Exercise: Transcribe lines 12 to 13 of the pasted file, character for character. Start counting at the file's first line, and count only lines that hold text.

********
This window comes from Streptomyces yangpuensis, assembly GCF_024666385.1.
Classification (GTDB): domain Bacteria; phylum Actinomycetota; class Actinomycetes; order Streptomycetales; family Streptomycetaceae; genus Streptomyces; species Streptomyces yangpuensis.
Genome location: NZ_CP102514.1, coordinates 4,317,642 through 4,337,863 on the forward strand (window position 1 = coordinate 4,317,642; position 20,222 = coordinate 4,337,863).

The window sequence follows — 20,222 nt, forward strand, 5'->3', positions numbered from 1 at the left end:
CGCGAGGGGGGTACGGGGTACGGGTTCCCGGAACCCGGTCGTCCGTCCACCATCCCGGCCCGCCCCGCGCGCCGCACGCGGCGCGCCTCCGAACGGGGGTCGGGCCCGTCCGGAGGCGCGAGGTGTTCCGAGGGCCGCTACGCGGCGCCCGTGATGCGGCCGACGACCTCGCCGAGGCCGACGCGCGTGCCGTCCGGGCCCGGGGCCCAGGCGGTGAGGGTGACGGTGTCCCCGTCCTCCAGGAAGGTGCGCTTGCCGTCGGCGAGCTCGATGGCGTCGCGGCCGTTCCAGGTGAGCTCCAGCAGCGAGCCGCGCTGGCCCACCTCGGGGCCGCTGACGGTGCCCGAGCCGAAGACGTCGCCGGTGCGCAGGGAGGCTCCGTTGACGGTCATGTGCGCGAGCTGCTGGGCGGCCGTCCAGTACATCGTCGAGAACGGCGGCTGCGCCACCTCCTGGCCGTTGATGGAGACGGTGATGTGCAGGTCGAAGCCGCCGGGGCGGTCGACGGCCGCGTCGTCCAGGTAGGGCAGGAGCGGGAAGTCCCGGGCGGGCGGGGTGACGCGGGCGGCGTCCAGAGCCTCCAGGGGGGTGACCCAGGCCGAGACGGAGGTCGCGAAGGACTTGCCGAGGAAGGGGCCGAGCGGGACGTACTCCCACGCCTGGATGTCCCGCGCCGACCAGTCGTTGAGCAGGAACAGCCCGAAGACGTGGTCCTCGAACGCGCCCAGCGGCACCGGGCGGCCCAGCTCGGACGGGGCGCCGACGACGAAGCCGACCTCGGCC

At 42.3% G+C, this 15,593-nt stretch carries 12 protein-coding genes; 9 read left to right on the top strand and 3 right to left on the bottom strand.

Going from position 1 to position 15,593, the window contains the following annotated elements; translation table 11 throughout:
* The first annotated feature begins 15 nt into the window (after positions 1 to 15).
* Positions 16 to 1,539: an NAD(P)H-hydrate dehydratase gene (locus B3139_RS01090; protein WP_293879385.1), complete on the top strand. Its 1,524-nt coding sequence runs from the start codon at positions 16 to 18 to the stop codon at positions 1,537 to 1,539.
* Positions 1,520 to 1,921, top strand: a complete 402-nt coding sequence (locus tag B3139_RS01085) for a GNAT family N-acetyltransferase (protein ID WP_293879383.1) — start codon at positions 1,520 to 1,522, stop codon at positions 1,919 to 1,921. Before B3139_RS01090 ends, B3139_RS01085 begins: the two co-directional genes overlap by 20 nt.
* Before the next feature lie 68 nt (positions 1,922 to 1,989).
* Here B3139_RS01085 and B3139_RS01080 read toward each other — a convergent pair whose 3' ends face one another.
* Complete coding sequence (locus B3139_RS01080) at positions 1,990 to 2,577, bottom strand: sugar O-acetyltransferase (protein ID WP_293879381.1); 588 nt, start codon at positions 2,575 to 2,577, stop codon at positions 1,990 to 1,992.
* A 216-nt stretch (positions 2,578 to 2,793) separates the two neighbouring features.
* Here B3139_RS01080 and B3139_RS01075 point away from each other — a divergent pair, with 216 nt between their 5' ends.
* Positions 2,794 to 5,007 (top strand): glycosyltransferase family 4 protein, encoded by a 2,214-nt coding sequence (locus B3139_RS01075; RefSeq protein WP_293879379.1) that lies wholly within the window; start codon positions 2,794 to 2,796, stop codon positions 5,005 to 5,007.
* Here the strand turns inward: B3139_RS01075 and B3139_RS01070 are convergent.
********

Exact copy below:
* Here B3139_RS01085 and B3139_RS01080 read toward each other — a convergent pair whose 3' ends face one another.
* Complete coding sequence (locus B3139_RS01080) at positions 1,990 to 2,577, bottom strand: sugar O-acetyltransferase (protein ID WP_293879381.1); 588 nt, start codon at positions 2,575 to 2,577, stop codon at positions 1,990 to 1,992.